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New 2D-Nanosheet-Based UV Photodetector Shows Record Photocurrent Stability

Two-dimensional “nanosheets” formed of bonds between metal atoms and organic molecules are considered to be appealing candidates for photoelectric conversion but tend to get corroded easily.

New 2D-Nanosheet-Based UV Photodetector Shows Record Photocurrent Stability.
Scientists from Japan and Taiwan designed a nanosheet material using iron and benzene hexathiol that made for a high-performance self-powered UV photodetector with a record current stability after 60 days of air exposure. Image Credit: Hiroshi Nishihara from Tokyo University of Science.

As part of a new study, researchers from Japan and Taiwan have created a new nanosheet design made of iron and benzene hexathiol that shows the highest stability to air exposure for around 60 days, thereby indicating the commercial optoelectronic applications of such 2D materials in the future.

In the field of optoelectronics, one of the main goals of researchers is to effectively convert light to electricity. While it has been difficult to enhance the conversion efficiency, various other needs should also be fulfilled. For example, the material should conduct electricity well and exhibit a short response time to variations in input (light intensity), while mainly being firm under long-term exposure.

Researchers have recently been surprised by “coordination nanosheets” (CONASHs) — organic-inorganic hybrid nanomaterials where organic molecules are bonded to metal atoms in a 2D network.

The attention toward CONASHs is primarily due to their potential to absorb light at multiple wavelength ranges and transform them into electrons with higher efficiency compared to other kinds of nanosheets.

This was evidenced in a CONASH containing a zinc atom bonded with a porphyrin-dipyrrin molecule. However, the CONASH corroded rapidly as a result of the low stability of organic molecules present in liquid electrolytes (a medium generally utilized for current conduction).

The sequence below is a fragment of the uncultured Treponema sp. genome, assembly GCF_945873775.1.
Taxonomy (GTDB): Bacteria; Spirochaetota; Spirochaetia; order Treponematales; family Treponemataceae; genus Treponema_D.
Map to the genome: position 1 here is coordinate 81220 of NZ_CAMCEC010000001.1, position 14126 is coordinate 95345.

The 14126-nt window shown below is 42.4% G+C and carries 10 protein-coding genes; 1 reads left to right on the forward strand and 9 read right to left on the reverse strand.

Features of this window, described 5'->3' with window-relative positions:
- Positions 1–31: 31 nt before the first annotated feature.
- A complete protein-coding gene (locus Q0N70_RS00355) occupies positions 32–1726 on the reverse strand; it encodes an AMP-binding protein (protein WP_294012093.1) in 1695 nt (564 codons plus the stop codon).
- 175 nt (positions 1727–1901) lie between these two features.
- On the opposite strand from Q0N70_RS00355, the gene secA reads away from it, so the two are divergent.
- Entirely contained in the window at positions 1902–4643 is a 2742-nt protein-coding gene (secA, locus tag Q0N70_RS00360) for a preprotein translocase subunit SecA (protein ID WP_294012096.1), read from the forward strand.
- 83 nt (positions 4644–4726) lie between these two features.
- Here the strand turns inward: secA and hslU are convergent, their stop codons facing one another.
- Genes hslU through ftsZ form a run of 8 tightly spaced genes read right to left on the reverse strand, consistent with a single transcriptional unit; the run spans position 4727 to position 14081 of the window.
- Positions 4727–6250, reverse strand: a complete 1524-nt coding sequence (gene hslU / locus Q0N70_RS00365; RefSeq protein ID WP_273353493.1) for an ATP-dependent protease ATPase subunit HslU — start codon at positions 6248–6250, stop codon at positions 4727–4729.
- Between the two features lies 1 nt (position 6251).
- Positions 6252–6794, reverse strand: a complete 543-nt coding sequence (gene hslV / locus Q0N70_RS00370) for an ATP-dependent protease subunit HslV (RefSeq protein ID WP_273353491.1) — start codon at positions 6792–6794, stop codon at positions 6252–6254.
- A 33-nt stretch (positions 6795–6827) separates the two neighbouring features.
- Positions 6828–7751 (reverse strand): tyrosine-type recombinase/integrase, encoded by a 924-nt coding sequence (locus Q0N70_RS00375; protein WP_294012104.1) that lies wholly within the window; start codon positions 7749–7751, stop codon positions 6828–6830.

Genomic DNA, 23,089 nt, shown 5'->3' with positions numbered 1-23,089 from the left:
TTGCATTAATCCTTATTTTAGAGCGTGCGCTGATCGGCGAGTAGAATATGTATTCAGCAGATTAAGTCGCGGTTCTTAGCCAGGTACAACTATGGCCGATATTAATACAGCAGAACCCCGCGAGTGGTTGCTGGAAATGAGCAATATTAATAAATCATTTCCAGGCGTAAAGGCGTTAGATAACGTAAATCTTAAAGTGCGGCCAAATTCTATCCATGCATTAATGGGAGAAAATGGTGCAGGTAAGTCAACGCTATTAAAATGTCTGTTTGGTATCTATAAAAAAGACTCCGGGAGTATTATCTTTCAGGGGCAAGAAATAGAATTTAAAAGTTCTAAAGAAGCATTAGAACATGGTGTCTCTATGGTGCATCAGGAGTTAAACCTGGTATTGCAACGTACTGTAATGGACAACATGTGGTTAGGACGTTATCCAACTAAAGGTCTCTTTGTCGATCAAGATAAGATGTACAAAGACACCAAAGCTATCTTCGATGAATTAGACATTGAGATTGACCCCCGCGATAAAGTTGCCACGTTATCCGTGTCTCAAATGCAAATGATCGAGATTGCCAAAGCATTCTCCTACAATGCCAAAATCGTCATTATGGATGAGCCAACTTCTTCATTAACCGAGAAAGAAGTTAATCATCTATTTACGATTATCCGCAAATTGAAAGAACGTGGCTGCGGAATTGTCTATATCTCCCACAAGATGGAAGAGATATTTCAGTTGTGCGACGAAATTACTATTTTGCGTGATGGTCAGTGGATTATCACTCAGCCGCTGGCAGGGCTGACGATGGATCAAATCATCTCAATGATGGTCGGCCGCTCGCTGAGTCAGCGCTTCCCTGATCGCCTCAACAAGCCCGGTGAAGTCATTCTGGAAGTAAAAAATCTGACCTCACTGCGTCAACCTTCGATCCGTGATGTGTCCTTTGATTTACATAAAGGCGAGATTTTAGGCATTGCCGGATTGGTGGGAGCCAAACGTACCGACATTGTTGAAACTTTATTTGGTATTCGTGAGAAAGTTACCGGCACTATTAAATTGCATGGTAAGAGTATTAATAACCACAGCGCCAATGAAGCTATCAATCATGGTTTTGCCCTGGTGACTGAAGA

The durability issue needs to be solved to realize the practical applications of CONASH-based photoelectric conversion systems.

Hiroshi Nishihara, Professor, Tokyo University of Science

Nishihara performs studies on CONASH and has been trying to resolve the CONASH stability issue.

In a recent study published in the journal Advanced Science, Prof. Nishihara and his collaborators, Dr. Hiroaki Maeda and Dr. Naoya Fukui from TUS, Dr. Ying-Chiao Wang and Dr. Kazuhito Tsukagoshi from NIMS, Mr. Chun-Hao Chiang and Professor Chun-Wei Chen from National Taiwan University, Taiwan, and Dr. Chi-Ming Chang and Prof Wen-Bin Jian from National Chiao-Tung University, Taiwan, developed a CONASH containing an iron (Fe) ion bonded to a benzene hexathiol (BHT) molecule that has shown the highest stability under air exposure reported to date.

The research was a collaborative one between National Institute for Materials Science (NIMS), Japan and TUS. The new FeBHT CONASH-based photodetector has the ability to retain more than 94% of its photocurrent following 60 days of exposure. Furthermore, the device does not need any external power source.

The study tries to find the reason behind the possibility of such a feat. The researchers made some smart choices. First, they chose an all-solid architecture by substituting the liquid electrolyte with a solid-state layer of Spiro-OMeTAD, an efficient transporter of “holes” (vacancies leftover by electrons).

Second, the researchers produced the FeBHT network by making iron ammonium sulfate react with BHT, which helped achieve two things: the reaction was adequately slow to retain the sulfur group safeguarded from being oxidized, and it enabled the resultant FeBHT network to become resistant to oxidation, as the researchers verified with the help of density functional theory calculations.

Moreover, the FeBHT CONASH exhibited high electrical conductivity, improved photoresponse with a conversion efficiency of 6% (the highest efficiency reported earlier was 2%) and a response time of <40 ms for UV light illumination.

Thanks to these findings, the researchers are eagerly looking forward to the potential of CONASH in commercialized optoelectronic applications.

The high performance of the CONASH-based photodetectors coupled with the fact that they are self-powered can pave the way for their practical applications such as in light-receiving sensors that can be used for mobile applications and recording the light exposure history of objects.

Hiroshi Nishihara, Professor, Tokyo University of Science

Journal Reference:

Wang, Y.-C., et al. (2021) Two-Dimensional Bis(dithiolene)iron(II) Self-Powered UV Photodetectors with Ultrahigh Air Stability. Advanced Science.

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